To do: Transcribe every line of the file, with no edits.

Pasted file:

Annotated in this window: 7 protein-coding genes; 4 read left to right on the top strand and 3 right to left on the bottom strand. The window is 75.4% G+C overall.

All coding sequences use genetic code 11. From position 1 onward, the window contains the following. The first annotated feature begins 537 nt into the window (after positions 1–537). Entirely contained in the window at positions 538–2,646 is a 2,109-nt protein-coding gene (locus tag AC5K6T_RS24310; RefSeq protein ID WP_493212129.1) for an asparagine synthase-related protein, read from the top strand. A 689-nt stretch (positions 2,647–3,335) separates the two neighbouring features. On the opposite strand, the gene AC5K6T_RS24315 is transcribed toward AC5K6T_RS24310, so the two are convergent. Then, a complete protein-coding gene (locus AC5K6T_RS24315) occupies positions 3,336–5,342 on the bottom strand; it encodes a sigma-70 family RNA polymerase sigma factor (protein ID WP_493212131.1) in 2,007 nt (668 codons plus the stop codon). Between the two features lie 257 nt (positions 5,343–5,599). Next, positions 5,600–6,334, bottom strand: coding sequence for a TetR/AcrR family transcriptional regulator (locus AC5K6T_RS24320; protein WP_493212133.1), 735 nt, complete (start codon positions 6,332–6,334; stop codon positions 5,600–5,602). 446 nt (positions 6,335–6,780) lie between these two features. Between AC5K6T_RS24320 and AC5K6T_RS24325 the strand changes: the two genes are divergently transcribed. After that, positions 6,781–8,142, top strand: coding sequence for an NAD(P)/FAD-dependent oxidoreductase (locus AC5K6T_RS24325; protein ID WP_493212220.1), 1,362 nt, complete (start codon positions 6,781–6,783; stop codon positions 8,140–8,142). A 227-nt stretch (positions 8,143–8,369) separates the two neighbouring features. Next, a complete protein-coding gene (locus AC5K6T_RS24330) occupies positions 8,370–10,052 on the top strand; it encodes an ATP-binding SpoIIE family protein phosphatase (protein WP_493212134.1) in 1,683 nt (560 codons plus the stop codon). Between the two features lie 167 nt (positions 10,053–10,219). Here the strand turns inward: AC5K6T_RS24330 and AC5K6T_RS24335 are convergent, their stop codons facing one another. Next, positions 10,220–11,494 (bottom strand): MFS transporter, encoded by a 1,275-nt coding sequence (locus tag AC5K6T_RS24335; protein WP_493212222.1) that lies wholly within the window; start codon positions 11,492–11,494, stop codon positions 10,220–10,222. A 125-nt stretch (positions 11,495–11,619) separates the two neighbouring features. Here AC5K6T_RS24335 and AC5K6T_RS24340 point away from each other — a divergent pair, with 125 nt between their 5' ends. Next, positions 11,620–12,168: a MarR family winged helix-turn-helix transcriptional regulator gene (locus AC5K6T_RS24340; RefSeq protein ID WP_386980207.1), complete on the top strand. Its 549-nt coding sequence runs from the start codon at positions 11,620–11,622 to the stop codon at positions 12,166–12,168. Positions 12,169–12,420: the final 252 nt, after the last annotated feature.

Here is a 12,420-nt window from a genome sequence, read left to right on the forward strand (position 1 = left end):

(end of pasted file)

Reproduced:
Annotated in this window: 7 protein-coding genes; 4 read left to right on the top strand and 3 right to left on the bottom strand. The window is 75.4% G+C overall.

All coding sequences use genetic code 11. From position 1 onward, the window contains the following. The first annotated feature begins 537 nt into the window (after positions 1–537). Entirely contained in the window at positions 538–2,646 is a 2,109-nt protein-coding gene (locus tag AC5K6T_RS24310; RefSeq protein ID WP_493212129.1) for an asparagine synthase-related protein, read from the top strand. A 689-nt stretch (positions 2,647–3,335) separates the two neighbouring features. On the opposite strand, the gene AC5K6T_RS24315 is transcribed toward AC5K6T_RS24310, so the two are convergent. Then, a complete protein-coding gene (locus AC5K6T_RS24315) occupies positions 3,336–5,342 on the bottom strand; it encodes a sigma-70 family RNA polymerase sigma factor (protein ID WP_493212131.1) in 2,007 nt (668 codons plus the stop codon). Between the two features lie 257 nt (positions 5,343–5,599). Next, positions 5,600–6,334, bottom strand: coding sequence for a TetR/AcrR family transcriptional regulator (locus AC5K6T_RS24320; protein WP_493212133.1), 735 nt, complete (start codon positions 6,332–6,334; stop codon positions 5,600–5,602). 446 nt (positions 6,335–6,780) lie between these two features. Between AC5K6T_RS24320 and AC5K6T_RS24325 the strand changes: the two genes are divergently transcribed. After that, positions 6,781–8,142, top strand: coding sequence for an NAD(P)/FAD-dependent oxidoreductase (locus AC5K6T_RS24325; protein ID WP_493212220.1), 1,362 nt, complete (start codon positions 6,781–6,783; stop codon positions 8,140–8,142). A 227-nt stretch (positions 8,143–8,369) separates the two neighbouring features. Next, a complete protein-coding gene (locus AC5K6T_RS24330) occupies positions 8,370–10,052 on the top strand; it encodes an ATP-binding SpoIIE family protein phosphatase (protein WP_493212134.1) in 1,683 nt (560 codons plus the stop codon). Between the two features lie 167 nt (positions 10,053–10,219). Here the strand turns inward: AC5K6T_RS24330 and AC5K6T_RS24335 are convergent, their stop codons facing one another. Next, positions 10,220–11,494 (bottom strand): MFS transporter, encoded by a 1,275-nt coding sequence (locus tag AC5K6T_RS24335; protein WP_493212222.1) that lies wholly within the window; start codon positions 11,492–11,494, stop codon positions 10,220–10,222. A 125-nt stretch (positions 11,495–11,619) separates the two neighbouring features. Here AC5K6T_RS24335 and AC5K6T_RS24340 point away from each other — a divergent pair, with 125 nt between their 5' ends. Next, positions 11,620–12,168: a MarR family winged helix-turn-helix transcriptional regulator gene (locus AC5K6T_RS24340; RefSeq protein ID WP_386980207.1), complete on the top strand. Its 549-nt coding sequence runs from the start codon at positions 11,620–11,622 to the stop codon at positions 12,166–12,168. Positions 12,169–12,420: the final 252 nt, after the last annotated feature.

Here is a 12,420-nt window from a genome sequence, read left to right on the forward strand (position 1 = left end):